The potential of clustering methods to define intersection test scenarios: Assessing real-life performance of AEB
Artikel i vetenskaplig tidskrift, 2018
Intersection accidents are frequent and harmful. The accident types ‘straight crossing path’ (SCP), ‘left turn across path – oncoming direction’ (LTAP/OD), and ‘left-turn across path – lateral direction’ (LTAP/LD) represent around 95% of all intersection accidents and one-third of all police-reported car-to-car accidents in Germany. The European New Car Assessment Program (Euro NCAP) have announced that intersection scenarios will be included in their rating from 2020; however, how these scenarios are to be tested has not been defined. This study investigates whether clustering methods can be used to identify a small number of test scenarios sufficiently representative of the accident dataset to evaluate Intersection Automated Emergency Braking (AEB). Data from the German In-Depth Accident Study (GIDAS) and the GIDAS-based Pre-Crash Matrix (PCM) from 1999 to 2016, containing 784 SCP and 453 LTAP/OD accidents, were analyzed with principal component methods to identify variables that account for the relevant total variances of the sample. Three different methods for data clustering were applied to each of the accident types, two similarity-based approaches, namely Hierarchical Clustering (HC) and Partitioning Around Medoids (PAM), and the probability-based Latent Class Clustering (LCC). The optimum number of clusters was derived for HC and PAM with the silhouette method. The PAM algorithm was both initiated with random start medoid selection and medoids from HC. For LCC, the Bayesian Information Criterion (BIC) was used to determine the optimal number of clusters. Test scenarios were defined from optimal cluster medoids weighted by their real-life representation in GIDAS. The set of variables for clustering was further varied to investigate the influence of variable type and character. We quantified how accurately each cluster variation represents real-life AEB performance using pre-crash simulations with PCM data and a generic algorithm for AEB intervention. The usage of different sets of clustering variables resulted in substantially different numbers of clusters. The stability of the resulting clusters increased with prioritization of categorical over continuous variables. For each different set of cluster variables, a strong in-cluster variance of avoided versus non-avoided accidents for the specified Intersection AEB was present. The medoids did not predict the most common Intersection AEB behavior in each cluster. Despite thorough analysis using various cluster methods and variable sets, it was impossible to reduce the diversity of intersection accidents into a set of test scenarios without compromising the ability to predict real-life performance of Intersection AEB. Although this does not imply that other methods cannot succeed, it was observed that small changes in the definition of a scenario resulted in a different avoidance outcome. Therefore, we suggest using limited physical testing to validate more extensive virtual simulations to evaluate vehicle safety.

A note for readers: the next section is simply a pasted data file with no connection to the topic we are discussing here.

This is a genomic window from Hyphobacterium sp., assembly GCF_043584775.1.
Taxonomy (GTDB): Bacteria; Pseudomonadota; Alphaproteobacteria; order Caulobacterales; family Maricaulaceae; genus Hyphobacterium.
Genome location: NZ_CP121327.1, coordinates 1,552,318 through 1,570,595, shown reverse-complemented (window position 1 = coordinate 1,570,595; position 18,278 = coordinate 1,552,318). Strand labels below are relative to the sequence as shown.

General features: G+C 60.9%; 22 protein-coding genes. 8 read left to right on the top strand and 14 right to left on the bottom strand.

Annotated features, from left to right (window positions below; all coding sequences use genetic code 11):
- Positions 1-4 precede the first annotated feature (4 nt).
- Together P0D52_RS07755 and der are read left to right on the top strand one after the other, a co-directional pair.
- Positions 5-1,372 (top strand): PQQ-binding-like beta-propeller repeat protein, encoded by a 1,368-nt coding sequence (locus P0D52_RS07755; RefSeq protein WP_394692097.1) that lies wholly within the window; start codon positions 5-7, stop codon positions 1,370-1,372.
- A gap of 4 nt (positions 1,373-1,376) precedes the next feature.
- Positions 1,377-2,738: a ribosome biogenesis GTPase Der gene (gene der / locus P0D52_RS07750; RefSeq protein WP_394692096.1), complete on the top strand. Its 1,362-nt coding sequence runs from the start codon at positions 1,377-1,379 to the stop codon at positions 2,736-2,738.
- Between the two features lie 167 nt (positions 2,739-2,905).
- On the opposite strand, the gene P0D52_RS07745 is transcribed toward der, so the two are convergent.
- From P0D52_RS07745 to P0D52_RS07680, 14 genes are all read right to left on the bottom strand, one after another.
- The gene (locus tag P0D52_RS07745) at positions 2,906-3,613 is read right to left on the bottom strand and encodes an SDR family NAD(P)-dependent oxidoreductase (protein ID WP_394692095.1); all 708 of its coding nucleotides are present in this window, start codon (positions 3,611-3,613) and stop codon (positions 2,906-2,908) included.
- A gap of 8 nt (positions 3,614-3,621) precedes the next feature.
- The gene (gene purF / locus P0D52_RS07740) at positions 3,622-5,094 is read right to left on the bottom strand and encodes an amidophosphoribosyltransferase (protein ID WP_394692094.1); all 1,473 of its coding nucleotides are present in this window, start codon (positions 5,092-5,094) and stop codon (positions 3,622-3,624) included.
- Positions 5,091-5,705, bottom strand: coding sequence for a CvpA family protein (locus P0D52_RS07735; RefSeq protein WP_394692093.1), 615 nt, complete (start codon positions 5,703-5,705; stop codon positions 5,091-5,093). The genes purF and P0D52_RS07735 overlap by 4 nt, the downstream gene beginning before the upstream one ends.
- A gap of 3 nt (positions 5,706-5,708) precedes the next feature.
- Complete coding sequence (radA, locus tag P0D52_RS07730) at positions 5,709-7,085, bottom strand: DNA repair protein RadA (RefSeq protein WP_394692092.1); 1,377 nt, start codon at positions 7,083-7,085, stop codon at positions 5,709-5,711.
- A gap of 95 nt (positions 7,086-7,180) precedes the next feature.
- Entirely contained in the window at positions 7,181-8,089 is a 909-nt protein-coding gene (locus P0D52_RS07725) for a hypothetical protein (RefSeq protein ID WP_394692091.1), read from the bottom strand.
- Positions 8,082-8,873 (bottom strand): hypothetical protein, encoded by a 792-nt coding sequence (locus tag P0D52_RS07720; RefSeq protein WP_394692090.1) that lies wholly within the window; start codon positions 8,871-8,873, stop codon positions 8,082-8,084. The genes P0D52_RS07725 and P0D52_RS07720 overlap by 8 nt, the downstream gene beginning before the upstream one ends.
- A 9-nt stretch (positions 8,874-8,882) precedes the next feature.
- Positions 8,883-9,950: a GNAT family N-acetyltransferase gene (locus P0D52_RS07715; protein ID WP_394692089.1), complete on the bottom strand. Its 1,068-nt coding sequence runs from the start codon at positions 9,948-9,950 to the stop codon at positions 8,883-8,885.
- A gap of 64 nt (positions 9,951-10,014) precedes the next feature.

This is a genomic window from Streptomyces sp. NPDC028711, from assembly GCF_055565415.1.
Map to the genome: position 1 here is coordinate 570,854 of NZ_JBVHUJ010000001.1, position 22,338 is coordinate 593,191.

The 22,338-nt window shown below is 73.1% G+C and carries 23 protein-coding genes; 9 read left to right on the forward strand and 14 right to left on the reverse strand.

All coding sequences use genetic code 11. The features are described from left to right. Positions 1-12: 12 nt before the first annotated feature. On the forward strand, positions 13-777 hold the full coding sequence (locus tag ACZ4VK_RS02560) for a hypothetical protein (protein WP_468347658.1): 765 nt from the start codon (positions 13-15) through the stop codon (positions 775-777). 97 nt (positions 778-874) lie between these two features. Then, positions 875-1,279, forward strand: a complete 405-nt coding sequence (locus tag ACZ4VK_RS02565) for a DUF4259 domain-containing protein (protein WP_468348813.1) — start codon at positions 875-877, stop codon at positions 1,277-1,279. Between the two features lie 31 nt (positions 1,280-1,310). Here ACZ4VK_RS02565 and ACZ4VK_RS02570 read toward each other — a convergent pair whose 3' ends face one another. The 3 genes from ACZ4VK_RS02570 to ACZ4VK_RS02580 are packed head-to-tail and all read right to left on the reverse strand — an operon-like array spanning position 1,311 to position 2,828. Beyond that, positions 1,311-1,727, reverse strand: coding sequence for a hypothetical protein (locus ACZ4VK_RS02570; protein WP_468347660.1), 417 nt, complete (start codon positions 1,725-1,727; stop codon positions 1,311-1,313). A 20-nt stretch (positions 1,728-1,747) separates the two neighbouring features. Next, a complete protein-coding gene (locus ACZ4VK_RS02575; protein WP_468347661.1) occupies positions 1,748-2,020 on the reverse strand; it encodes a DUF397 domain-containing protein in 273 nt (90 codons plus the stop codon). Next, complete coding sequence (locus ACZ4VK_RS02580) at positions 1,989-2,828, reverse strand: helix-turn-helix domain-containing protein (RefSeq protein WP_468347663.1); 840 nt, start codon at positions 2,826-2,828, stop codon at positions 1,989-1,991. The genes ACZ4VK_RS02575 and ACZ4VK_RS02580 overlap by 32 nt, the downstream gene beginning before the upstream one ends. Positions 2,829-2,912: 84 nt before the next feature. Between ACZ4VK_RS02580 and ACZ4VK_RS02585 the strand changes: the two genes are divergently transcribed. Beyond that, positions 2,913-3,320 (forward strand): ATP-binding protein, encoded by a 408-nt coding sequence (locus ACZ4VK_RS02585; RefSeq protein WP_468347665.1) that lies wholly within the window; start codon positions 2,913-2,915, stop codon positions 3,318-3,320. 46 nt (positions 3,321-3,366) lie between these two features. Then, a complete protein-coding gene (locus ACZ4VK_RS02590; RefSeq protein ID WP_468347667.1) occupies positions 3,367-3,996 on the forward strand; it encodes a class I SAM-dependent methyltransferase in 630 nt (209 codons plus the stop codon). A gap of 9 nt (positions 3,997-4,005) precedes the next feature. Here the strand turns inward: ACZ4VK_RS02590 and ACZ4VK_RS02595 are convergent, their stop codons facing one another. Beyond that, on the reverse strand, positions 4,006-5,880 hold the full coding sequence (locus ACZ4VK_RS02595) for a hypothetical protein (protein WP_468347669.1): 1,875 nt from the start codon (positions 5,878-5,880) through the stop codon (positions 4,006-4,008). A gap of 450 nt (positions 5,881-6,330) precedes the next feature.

Left turn across path
Straight crossing path